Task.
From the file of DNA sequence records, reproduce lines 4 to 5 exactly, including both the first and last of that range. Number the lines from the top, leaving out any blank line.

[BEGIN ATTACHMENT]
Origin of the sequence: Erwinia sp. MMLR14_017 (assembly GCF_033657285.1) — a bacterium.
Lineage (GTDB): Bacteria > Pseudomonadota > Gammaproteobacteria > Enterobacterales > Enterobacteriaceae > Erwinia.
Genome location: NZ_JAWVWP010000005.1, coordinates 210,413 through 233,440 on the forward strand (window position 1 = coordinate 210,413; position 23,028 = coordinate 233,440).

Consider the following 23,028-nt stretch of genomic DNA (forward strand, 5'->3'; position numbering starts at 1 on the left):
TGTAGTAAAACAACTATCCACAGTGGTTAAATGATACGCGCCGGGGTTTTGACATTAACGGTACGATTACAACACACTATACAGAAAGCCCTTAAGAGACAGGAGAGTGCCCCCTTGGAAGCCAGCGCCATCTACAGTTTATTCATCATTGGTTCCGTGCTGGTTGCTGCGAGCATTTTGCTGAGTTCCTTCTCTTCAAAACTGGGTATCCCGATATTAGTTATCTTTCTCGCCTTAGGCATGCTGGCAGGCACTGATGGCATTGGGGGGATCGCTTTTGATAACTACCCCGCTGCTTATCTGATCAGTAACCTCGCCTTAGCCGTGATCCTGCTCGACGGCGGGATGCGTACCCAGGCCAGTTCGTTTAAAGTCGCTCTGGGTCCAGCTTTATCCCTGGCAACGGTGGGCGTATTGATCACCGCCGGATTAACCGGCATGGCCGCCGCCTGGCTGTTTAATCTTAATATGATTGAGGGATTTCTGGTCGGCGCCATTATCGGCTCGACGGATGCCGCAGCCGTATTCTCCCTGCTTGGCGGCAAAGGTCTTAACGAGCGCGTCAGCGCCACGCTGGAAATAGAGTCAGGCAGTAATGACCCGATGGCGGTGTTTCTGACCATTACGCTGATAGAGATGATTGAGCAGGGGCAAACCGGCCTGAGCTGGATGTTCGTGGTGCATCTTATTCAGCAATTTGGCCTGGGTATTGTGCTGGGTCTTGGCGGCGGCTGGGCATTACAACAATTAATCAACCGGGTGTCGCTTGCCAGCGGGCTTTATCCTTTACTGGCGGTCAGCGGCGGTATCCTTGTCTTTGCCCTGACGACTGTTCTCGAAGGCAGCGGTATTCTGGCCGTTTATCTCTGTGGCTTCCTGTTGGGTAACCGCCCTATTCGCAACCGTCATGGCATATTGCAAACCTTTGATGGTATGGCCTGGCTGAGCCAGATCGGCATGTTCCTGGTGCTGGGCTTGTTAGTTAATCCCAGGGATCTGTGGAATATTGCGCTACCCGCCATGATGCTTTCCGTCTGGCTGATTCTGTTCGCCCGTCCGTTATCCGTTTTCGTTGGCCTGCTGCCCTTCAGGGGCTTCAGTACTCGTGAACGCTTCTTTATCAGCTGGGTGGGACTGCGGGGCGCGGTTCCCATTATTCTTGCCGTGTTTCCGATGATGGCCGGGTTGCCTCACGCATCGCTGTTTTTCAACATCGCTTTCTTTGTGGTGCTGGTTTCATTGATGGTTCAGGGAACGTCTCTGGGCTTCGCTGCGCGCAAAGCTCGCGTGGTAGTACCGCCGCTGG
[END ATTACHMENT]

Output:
Consider the following 23,028-nt stretch of genomic DNA (forward strand, 5'->3'; position numbering starts at 1 on the left):
TGTAGTAAAACAACTATCCACAGTGGTTAAATGATACGCGCCGGGGTTTTGACATTAACGGTACGATTACAACACACTATACAGAAAGCCCTTAAGAGACAGGAGAGTGCCCCCTTGGAAGCCAGCGCCATCTACAGTTTATTCATCATTGGTTCCGTGCTGGTTGCTGCGAGCATTTTGCTGAGTTCCTTCTCTTCAAAACTGGGTATCCCGATATTAGTTATCTTTCTCGCCTTAGGCATGCTGGCAGGCACTGATGGCATTGGGGGGATCGCTTTTGATAACTACCCCGCTGCTTATCTGATCAGTAACCTCGCCTTAGCCGTGATCCTGCTCGACGGCGGGATGCGTACCCAGGCCAGTTCGTTTAAAGTCGCTCTGGGTCCAGCTTTATCCCTGGCAACGGTGGGCGTATTGATCACCGCCGGATTAACCGGCATGGCCGCCGCCTGGCTGTTTAATCTTAATATGATTGAGGGATTTCTGGTCGGCGCCATTATCGGCTCGACGGATGCCGCAGCCGTATTCTCCCTGCTTGGCGGCAAAGGTCTTAACGAGCGCGTCAGCGCCACGCTGGAAATAGAGTCAGGCAGTAATGACCCGATGGCGGTGTTTCTGACCATTACGCTGATAGAGATGATTGAGCAGGGGCAAACCGGCCTGAGCTGGATGTTCGTGGTGCATCTTATTCAGCAATTTGGCCTGGGTATTGTGCTGGGTCTTGGCGGCGGCTGGGCATTACAACAATTAATCAACCGGGTGTCGCTTGCCAGCGGGCTTTATCCTTTACTGGCGGTCAGCGGCGGTATCCTTGTCTTTGCCCTGACGACTGTTCTCGAAGGCAGCGGTATTCTGGCCGTTTATCTCTGTGGCTTCCTGTTGGGTAACCGCCCTATTCGCAACCGTCATGGCATATTGCAAACCTTTGATGGTATGGCCTGGCTGAGCCAGATCGGCATGTTCCTGGTGCTGGGCTTGTTAGTTAATCCCAGGGATCTGTGGAATATTGCGCTACCCGCCATGATGCTTTCCGTCTGGCTGATTCTGTTCGCCCGTCCGTTATCCGTTTTCGTTGGCCTGCTGCCCTTCAGGGGCTTCAGTACTCGTGAACGCTTCTTTATCAGCTGGGTGGGACTGCGGGGCGCGGTTCCCATTATTCTTGCCGTGTTTCCGATGATGGCCGGGTTGCCTCACGCATCGCTGTTTTTCAACATCGCTTTCTTTGTGGTGCTGGTTTCATTGATGGTTCAGGGAACGTCTCTGGGCTTCGCTGCGCGCAAAGCTCGCGTGGTAGTACCGCCGCTGG